Annelinde's August 2 post, Shout!, is poetry and prose about the current political situation in North Carolina, where she lives. Her August  12 post, Retreat at Owl's Nest, is a poem in response being awarded a week-long retreat to write poetry and music at Wildacres Conference Center. All posts with pics.
Living Inside Gaia: Blogger Stormy Seaside's Aug. 15 post, Hark, My Lady Rises, begins with a dream and goes on to describe celebrating the Nemoralia Festival, which honors the Goddess Diana. With pics, including one of the altar Stormy made for the occasion.

Alchemy of Clay: In her August 9 post, Meaningfulness, Barbara Rogers asks herself several questions, then tells of reconnecting with the Yoruban Goddess Oya.

Love of the Goddess: In her Aug. 10 post, blogger Tara writes of Nemesis, Greek Goddess of Justice and Balance. She writes that Nemesis "sees that justice is served for those who have acquired things in a malicious way."  Tara also shares some of mythology and symbolism associated with this Goddess.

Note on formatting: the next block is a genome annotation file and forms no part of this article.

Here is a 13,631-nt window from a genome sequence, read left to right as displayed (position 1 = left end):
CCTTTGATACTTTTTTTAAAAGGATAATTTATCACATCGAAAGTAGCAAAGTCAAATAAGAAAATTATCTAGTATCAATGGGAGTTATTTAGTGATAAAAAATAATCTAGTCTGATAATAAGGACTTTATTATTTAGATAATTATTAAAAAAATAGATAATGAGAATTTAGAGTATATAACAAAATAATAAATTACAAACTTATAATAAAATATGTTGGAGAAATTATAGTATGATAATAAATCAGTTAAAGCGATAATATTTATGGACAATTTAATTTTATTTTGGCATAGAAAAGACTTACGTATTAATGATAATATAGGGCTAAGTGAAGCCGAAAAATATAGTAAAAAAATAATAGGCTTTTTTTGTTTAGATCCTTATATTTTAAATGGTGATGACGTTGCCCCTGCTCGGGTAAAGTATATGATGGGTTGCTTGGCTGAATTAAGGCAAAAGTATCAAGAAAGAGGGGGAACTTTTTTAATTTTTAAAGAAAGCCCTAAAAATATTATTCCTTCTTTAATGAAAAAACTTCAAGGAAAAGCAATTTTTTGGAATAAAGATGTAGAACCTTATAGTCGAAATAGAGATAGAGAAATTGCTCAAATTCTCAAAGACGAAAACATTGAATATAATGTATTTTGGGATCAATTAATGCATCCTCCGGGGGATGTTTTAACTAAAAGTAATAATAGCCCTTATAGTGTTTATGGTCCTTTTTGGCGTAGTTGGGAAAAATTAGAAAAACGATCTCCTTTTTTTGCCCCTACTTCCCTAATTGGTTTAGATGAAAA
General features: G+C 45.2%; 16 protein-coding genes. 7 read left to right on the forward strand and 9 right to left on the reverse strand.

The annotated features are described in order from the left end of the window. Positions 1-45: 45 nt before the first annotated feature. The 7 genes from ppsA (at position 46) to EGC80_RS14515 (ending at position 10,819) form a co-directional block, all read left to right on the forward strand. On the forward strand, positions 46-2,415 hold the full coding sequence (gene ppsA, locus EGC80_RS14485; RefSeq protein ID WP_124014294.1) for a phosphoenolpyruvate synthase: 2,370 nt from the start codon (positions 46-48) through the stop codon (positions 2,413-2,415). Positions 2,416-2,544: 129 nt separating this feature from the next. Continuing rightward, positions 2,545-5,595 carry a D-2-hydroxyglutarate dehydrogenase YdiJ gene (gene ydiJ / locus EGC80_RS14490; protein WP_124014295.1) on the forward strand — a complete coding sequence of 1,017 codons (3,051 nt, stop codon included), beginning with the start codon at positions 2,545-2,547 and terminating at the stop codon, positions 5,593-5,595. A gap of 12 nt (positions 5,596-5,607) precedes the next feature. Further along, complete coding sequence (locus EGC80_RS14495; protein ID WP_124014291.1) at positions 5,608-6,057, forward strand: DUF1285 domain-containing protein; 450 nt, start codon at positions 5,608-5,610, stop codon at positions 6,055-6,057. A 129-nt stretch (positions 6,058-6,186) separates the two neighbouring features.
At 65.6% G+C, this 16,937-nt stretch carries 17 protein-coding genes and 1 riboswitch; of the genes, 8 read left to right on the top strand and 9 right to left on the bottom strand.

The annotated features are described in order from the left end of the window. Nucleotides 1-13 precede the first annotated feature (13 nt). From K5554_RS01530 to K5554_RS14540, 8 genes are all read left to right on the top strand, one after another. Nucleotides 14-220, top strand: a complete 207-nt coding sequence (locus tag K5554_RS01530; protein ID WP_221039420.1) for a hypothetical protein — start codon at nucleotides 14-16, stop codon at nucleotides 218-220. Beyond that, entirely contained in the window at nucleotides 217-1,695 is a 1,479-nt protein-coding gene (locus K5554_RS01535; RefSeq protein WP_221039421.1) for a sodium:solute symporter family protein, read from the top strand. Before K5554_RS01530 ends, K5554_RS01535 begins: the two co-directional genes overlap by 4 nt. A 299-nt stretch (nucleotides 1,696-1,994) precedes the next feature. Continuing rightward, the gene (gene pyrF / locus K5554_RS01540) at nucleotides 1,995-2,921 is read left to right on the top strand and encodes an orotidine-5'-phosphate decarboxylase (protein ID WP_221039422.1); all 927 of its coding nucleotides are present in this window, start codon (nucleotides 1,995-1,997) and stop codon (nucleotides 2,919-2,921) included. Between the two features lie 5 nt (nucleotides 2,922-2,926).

The Goddess House: Blogger As't Moon delves into the mythology of the Morrighan in her Aug. 3 post, Hail to the Great Phantom Queen. At the end of the post is a link to a call for anthology submissions.

Fellowship of Isis Central: An Aug. 10 post by ArchDeaconess Minette Quick, Lugnasadh Seasonal Festival Report, describes the celebration procession to various clan homes, into the Temple and to the Gate into the Shrine of Brigid na Mara.  The post continues with details of the ritual. With beautiful pic of the high altar.